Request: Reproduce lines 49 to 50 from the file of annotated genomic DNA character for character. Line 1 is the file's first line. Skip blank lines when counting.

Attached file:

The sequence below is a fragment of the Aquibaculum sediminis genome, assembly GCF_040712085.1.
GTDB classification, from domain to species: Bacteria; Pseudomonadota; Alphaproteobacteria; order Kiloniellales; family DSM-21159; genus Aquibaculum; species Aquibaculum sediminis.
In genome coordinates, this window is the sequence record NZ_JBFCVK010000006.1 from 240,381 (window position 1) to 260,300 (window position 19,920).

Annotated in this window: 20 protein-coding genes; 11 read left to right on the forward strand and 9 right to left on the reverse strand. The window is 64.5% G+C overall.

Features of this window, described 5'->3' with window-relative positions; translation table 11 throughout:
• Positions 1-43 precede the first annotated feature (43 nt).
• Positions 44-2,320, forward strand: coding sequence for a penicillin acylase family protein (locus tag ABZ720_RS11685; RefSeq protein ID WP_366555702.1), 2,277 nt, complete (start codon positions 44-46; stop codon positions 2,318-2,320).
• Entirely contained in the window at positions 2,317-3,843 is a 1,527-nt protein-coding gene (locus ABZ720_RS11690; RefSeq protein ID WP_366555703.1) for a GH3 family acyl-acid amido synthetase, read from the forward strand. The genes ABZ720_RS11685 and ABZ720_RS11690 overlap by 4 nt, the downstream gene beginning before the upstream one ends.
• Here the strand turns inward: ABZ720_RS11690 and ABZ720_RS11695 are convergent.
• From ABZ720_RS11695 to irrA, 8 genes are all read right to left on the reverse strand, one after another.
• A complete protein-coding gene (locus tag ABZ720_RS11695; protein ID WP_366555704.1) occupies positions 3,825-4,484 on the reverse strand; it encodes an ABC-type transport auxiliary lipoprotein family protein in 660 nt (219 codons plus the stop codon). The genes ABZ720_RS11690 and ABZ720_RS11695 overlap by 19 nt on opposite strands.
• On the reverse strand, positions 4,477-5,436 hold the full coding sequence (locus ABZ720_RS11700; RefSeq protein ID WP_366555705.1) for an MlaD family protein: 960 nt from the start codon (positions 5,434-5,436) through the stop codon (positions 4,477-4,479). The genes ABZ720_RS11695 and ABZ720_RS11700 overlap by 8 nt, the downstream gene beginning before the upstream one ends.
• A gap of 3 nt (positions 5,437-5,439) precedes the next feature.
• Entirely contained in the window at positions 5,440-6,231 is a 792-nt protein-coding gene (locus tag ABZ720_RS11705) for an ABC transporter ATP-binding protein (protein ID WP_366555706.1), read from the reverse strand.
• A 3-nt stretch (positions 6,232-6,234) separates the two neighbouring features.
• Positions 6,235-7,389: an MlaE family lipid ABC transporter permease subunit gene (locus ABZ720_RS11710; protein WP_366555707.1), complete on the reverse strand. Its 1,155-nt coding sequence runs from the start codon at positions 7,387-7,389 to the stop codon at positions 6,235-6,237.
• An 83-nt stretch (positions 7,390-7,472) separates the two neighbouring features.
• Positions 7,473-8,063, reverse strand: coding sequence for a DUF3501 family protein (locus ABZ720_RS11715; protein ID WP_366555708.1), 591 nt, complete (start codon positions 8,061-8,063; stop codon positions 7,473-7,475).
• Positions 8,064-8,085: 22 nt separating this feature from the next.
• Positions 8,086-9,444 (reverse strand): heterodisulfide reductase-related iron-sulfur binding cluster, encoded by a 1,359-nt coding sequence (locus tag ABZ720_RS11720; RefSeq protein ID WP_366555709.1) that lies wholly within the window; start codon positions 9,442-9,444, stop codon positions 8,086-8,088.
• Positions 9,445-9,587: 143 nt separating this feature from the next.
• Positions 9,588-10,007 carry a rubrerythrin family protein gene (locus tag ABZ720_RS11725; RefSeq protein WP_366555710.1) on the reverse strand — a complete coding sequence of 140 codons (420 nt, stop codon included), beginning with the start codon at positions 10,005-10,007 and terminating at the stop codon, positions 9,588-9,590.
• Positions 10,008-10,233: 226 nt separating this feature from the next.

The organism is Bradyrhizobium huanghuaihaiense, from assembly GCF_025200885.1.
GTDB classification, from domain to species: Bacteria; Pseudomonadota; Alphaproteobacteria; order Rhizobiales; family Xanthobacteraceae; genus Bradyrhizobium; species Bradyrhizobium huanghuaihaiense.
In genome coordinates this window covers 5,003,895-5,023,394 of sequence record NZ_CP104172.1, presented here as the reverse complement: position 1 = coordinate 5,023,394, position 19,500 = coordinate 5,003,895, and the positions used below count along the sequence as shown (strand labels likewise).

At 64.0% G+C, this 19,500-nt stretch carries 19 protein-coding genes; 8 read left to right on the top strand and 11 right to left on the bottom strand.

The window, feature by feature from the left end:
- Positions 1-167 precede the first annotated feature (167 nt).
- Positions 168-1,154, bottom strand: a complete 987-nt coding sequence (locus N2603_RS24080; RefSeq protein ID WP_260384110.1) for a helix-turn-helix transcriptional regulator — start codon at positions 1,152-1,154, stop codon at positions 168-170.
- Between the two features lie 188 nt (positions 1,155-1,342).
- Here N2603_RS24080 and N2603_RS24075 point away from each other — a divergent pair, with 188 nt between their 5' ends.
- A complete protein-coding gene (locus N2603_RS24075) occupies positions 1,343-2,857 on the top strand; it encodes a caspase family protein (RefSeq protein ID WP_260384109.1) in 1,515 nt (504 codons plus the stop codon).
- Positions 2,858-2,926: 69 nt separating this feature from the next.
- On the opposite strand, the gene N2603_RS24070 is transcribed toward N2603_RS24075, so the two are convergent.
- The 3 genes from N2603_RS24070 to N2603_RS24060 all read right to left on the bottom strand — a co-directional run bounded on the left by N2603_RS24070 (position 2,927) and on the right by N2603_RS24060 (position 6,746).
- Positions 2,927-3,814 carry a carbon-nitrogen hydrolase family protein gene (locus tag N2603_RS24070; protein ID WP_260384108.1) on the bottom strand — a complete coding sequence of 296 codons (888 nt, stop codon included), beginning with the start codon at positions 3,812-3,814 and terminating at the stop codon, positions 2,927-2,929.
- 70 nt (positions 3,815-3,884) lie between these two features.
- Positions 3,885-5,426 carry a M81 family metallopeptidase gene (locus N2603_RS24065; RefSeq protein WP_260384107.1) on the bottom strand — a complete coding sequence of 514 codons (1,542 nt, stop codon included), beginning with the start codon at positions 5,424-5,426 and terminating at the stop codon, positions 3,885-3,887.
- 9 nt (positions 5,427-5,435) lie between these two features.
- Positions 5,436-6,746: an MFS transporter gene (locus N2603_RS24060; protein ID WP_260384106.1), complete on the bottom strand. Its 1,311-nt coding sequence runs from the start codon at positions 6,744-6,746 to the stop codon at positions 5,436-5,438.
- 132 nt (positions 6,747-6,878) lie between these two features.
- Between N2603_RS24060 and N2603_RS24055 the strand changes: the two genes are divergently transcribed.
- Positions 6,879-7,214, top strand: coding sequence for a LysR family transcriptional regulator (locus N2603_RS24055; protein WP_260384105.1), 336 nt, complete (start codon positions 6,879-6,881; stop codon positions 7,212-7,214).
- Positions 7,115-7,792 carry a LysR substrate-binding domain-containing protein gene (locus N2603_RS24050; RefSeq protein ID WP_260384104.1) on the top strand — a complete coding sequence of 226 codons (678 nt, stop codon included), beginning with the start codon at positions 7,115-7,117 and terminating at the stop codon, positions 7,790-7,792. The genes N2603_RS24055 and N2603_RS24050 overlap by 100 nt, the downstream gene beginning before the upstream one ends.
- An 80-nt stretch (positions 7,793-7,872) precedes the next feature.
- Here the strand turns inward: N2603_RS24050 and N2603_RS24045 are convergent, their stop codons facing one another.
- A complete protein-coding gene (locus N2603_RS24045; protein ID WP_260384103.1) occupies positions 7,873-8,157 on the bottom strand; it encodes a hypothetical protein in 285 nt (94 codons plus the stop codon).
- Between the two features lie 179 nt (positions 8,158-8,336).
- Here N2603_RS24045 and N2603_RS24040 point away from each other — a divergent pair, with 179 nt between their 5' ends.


- Between the two features lie 179 nt (positions 8,158-8,336).
- Here N2603_RS24045 and N2603_RS24040 point away from each other — a divergent pair, with 179 nt between their 5' ends.